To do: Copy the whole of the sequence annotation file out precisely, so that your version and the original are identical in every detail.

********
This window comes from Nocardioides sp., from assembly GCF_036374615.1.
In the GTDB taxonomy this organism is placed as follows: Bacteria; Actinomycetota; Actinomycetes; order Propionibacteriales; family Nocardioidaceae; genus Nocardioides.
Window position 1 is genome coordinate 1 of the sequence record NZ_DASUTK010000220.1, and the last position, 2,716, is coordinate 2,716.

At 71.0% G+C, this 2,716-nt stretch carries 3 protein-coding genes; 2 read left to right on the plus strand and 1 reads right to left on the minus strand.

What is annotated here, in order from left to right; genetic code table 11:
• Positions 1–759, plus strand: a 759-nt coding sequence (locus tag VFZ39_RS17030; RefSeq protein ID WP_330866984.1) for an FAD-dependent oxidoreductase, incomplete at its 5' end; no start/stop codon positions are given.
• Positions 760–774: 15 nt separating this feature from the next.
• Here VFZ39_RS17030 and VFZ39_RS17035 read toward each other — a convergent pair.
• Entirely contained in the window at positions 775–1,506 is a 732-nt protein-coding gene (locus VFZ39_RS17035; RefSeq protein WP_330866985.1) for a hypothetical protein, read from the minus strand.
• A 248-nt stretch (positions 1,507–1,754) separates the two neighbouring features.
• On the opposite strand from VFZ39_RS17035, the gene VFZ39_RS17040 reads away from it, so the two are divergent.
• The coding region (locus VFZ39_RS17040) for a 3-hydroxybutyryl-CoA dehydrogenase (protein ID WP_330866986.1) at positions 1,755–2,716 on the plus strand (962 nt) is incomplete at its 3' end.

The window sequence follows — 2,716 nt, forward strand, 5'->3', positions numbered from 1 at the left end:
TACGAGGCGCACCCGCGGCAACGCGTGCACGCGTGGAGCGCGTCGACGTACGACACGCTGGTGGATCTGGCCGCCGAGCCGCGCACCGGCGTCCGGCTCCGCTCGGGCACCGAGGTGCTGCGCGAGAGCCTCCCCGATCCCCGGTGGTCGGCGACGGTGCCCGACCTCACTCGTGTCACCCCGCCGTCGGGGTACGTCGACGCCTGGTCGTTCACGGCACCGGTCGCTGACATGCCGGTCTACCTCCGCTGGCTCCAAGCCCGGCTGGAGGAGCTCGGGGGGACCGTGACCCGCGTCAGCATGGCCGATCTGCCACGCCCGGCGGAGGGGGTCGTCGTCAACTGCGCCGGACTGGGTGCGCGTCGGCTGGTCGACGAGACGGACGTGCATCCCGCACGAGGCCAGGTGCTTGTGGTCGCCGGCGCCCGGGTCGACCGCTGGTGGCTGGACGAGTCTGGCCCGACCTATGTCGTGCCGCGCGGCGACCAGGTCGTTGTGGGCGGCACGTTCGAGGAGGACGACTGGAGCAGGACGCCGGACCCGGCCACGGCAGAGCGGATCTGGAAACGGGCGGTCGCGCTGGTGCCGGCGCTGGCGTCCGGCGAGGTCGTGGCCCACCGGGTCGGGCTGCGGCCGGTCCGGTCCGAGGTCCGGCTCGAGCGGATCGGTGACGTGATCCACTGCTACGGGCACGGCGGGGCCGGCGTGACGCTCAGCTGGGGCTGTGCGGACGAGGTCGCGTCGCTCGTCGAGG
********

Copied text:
This window comes from Nocardioides sp., from assembly GCF_036374615.1.
In the GTDB taxonomy this organism is placed as follows: Bacteria; Actinomycetota; Actinomycetes; order Propionibacteriales; family Nocardioidaceae; genus Nocardioides.
Window position 1 is genome coordinate 1 of the sequence record NZ_DASUTK010000220.1, and the last position, 2,716, is coordinate 2,716.

At 71.0% G+C, this 2,716-nt stretch carries 3 protein-coding genes; 2 read left to right on the plus strand and 1 reads right to left on the minus strand.

What is annotated here, in order from left to right; genetic code table 11:
• Positions 1–759, plus strand: a 759-nt coding sequence (locus tag VFZ39_RS17030; RefSeq protein ID WP_330866984.1) for an FAD-dependent oxidoreductase, incomplete at its 5' end; no start/stop codon positions are given.
• Positions 760–774: 15 nt separating this feature from the next.
• Here VFZ39_RS17030 and VFZ39_RS17035 read toward each other — a convergent pair.
• Entirely contained in the window at positions 775–1,506 is a 732-nt protein-coding gene (locus VFZ39_RS17035; RefSeq protein WP_330866985.1) for a hypothetical protein, read from the minus strand.
• A 248-nt stretch (positions 1,507–1,754) separates the two neighbouring features.
• On the opposite strand from VFZ39_RS17035, the gene VFZ39_RS17040 reads away from it, so the two are divergent.
• The coding region (locus VFZ39_RS17040) for a 3-hydroxybutyryl-CoA dehydrogenase (protein ID WP_330866986.1) at positions 1,755–2,716 on the plus strand (962 nt) is incomplete at its 3' end.

The window sequence follows — 2,716 nt, forward strand, 5'->3', positions numbered from 1 at the left end:
TACGAGGCGCACCCGCGGCAACGCGTGCACGCGTGGAGCGCGTCGACGTACGACACGCTGGTGGATCTGGCCGCCGAGCCGCGCACCGGCGTCCGGCTCCGCTCGGGCACCGAGGTGCTGCGCGAGAGCCTCCCCGATCCCCGGTGGTCGGCGACGGTGCCCGACCTCACTCGTGTCACCCCGCCGTCGGGGTACGTCGACGCCTGGTCGTTCACGGCACCGGTCGCTGACATGCCGGTCTACCTCCGCTGGCTCCAAGCCCGGCTGGAGGAGCTCGGGGGGACCGTGACCCGCGTCAGCATGGCCGATCTGCCACGCCCGGCGGAGGGGGTCGTCGTCAACTGCGCCGGACTGGGTGCGCGTCGGCTGGTCGACGAGACGGACGTGCATCCCGCACGAGGCCAGGTGCTTGTGGTCGCCGGCGCCCGGGTCGACCGCTGGTGGCTGGACGAGTCTGGCCCGACCTATGTCGTGCCGCGCGGCGACCAGGTCGTTGTGGGCGGCACGTTCGAGGAGGACGACTGGAGCAGGACGCCGGACCCGGCCACGGCAGAGCGGATCTGGAAACGGGCGGTCGCGCTGGTGCCGGCGCTGGCGTCCGGCGAGGTCGTGGCCCACCGGGTCGGGCTGCGGCCGGTCCGGTCCGAGGTCCGGCTCGAGCGGATCGGTGACGTGATCCACTGCTACGGGCACGGCGGGGCCGGCGTGACGCTCAGCTGGGGCTGTGCGGACGAGGTCGCGTCGCTCGTCGAGG